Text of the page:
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All the plot stuff is fairly predictable and pedestrian although even there I do love how classical it is in scope and style (Greek tragedy in innercity Lisbon). But what’s great about the film is the details. These characters and spaces feel so lived in, so real that it’s almost uncomfortable. Canijo does a really great job using constrained spaces to reflect character insights (reminded me of Nobuhiro Suwa in that respect). Some really interesting framing choices throughout as well… I particularly love how he uses the sides of the frame to great effect in a lot of the scenes. Everyone here is trapped.

Even better is the use of sound. This is a world where there’s never any peace to be had. It’s a world constantly inhabited by background sounds – the TV blaring, neighbors fighting, dogs barking. Canijo even allows multiple conversations on screen at the same time. This could feel gimmicky I suppose but it works here and adds to the feeling of claustrophobia and entrapment and I quite like how he uses a natural split screen effect in one of these scenes.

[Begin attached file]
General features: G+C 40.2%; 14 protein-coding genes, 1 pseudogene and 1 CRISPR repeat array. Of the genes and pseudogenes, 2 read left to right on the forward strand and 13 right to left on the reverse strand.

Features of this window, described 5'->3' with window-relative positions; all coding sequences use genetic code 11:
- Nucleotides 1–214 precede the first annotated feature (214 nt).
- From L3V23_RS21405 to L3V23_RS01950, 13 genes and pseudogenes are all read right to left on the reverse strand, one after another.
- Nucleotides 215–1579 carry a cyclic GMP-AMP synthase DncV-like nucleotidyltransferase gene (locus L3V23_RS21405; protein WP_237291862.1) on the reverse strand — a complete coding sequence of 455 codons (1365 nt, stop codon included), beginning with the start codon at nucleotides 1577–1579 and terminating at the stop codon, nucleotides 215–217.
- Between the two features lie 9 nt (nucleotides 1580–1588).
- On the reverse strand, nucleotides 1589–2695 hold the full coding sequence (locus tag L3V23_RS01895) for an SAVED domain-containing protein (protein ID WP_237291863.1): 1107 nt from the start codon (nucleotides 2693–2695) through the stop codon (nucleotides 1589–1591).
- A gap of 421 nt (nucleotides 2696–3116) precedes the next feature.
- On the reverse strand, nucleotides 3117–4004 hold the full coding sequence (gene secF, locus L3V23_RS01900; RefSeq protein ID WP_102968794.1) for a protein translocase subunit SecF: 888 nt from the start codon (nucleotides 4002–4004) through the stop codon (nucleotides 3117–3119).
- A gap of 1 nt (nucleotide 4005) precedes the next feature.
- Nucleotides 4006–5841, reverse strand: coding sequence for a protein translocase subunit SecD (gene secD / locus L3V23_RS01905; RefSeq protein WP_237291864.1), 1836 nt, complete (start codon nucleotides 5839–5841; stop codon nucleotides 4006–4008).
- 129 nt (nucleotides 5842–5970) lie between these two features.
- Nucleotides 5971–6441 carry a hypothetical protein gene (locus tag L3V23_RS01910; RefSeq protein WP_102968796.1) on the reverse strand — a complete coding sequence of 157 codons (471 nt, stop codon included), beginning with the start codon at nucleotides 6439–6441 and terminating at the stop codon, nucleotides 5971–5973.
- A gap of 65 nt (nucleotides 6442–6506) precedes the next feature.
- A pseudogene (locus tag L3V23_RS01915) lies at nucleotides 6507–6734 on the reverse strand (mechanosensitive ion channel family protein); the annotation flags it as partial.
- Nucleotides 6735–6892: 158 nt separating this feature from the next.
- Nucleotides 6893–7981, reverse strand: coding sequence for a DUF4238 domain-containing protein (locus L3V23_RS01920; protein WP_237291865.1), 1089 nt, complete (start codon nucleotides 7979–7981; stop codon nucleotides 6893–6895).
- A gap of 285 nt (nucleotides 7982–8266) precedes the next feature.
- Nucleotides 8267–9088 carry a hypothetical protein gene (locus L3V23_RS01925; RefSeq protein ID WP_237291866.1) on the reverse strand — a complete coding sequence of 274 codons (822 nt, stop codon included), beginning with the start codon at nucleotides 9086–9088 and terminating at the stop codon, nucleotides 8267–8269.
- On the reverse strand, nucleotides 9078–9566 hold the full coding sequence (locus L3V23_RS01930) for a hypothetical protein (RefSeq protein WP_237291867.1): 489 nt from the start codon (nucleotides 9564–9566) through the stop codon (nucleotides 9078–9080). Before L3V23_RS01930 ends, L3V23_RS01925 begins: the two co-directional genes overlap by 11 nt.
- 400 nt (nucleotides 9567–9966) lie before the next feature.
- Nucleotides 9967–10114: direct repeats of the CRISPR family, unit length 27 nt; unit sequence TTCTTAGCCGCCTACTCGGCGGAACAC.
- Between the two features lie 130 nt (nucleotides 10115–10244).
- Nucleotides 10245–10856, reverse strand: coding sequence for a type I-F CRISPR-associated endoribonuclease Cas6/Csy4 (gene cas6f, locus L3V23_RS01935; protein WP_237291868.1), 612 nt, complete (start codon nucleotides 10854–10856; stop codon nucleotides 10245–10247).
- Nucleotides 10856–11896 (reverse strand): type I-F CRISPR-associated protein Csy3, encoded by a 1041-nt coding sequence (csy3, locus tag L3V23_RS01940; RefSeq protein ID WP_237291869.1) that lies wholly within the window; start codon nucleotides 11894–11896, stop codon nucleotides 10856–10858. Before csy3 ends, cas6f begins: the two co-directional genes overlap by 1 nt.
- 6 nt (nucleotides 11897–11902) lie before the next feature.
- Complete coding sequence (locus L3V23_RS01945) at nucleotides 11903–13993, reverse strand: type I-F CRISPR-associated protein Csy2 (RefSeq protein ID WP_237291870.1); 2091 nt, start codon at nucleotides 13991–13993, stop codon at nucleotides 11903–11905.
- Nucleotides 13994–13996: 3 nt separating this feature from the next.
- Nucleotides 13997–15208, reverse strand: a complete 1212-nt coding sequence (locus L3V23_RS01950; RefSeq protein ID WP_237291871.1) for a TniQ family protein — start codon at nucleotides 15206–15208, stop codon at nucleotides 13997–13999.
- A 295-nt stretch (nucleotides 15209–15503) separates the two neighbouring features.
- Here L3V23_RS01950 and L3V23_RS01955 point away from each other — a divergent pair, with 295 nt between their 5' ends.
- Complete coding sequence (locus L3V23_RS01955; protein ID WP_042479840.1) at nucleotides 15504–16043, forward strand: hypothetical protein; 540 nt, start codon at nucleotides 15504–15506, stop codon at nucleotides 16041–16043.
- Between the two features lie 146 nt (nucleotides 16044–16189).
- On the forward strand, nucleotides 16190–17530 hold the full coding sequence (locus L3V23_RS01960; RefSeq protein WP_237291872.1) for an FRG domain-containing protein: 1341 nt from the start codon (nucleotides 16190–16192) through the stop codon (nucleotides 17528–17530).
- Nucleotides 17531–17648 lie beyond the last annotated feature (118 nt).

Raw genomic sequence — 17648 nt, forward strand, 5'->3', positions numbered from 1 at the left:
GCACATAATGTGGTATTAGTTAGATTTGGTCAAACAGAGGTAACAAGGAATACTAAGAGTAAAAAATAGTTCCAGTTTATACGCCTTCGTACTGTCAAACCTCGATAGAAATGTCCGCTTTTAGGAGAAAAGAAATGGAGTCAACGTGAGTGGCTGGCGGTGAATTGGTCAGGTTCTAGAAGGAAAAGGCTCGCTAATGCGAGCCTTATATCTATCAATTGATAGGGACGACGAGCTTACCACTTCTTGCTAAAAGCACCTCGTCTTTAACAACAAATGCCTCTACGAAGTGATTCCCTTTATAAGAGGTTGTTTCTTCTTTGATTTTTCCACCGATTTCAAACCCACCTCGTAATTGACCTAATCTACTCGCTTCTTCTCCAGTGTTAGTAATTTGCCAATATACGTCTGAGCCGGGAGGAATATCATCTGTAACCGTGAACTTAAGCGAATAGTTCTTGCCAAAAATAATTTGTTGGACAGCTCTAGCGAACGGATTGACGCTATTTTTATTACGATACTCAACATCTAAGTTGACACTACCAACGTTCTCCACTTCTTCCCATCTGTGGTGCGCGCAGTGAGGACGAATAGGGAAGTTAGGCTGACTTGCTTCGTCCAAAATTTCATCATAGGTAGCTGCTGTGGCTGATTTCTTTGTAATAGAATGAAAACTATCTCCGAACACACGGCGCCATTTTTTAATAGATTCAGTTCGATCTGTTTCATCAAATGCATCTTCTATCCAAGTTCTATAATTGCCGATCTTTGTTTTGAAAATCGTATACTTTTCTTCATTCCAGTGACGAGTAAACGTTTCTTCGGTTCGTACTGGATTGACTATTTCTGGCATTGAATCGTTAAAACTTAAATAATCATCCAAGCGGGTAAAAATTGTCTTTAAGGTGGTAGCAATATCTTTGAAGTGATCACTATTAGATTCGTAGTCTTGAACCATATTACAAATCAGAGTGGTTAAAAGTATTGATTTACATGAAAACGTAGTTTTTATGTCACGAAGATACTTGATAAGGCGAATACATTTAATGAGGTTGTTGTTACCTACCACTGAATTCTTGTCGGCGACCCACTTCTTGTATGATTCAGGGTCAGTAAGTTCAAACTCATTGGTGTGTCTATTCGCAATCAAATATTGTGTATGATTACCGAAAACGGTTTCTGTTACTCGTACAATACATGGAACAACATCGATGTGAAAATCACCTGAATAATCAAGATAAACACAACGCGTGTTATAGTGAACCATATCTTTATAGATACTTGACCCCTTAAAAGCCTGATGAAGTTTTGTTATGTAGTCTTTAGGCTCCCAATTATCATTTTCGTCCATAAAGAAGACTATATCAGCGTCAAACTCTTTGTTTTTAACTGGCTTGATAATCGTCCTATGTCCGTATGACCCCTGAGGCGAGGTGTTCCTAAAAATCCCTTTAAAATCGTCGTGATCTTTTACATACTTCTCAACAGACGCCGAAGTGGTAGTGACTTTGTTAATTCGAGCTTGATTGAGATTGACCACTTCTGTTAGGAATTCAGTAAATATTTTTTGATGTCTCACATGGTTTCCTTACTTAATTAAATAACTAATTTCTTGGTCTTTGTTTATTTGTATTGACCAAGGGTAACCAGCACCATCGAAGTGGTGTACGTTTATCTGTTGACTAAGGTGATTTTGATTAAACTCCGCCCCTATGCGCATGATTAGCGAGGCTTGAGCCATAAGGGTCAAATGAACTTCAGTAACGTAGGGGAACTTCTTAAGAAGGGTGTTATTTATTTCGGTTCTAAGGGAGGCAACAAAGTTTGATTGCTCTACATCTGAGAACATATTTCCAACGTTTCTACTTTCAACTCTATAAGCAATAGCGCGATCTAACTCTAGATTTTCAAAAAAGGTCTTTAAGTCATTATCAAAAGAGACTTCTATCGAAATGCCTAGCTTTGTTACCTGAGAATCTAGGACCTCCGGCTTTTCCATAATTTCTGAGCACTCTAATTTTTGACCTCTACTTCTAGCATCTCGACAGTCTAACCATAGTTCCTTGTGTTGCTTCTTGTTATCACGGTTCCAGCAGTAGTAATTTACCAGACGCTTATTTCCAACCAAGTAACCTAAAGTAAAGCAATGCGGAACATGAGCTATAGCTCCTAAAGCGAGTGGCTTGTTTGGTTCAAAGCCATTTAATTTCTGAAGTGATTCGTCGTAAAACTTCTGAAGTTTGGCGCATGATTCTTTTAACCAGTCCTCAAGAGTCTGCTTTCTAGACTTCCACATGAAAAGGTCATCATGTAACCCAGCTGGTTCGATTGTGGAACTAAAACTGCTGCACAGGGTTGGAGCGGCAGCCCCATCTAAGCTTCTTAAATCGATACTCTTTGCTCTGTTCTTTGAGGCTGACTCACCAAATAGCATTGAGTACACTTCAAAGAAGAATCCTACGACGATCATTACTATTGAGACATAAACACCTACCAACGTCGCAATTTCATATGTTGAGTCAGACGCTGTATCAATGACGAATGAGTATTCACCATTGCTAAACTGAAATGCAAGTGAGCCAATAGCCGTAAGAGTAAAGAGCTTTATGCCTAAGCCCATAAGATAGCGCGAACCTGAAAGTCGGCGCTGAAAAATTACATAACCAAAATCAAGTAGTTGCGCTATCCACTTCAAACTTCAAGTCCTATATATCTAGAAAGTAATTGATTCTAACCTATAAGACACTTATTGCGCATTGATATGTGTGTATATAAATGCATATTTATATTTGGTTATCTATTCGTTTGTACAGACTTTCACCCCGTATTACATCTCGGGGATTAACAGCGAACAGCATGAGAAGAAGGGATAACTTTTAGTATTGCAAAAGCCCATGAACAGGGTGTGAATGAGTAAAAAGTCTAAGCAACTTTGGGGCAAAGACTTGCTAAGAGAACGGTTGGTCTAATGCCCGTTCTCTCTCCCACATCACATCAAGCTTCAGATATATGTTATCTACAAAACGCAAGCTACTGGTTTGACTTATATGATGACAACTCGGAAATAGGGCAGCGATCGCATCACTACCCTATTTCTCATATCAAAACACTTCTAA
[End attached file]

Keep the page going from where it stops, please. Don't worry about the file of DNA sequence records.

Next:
What is also remarkable is Canijo’s understanding of these characters and their relationships. These are not revealed via huge dramatic moments but rather through the most quotidian of interactions. Sure, the film has it’s big melodramatic tragic scenes but even more memorable (to me anyway) are the small humiliations these characters constantly suffer at other people’s hands.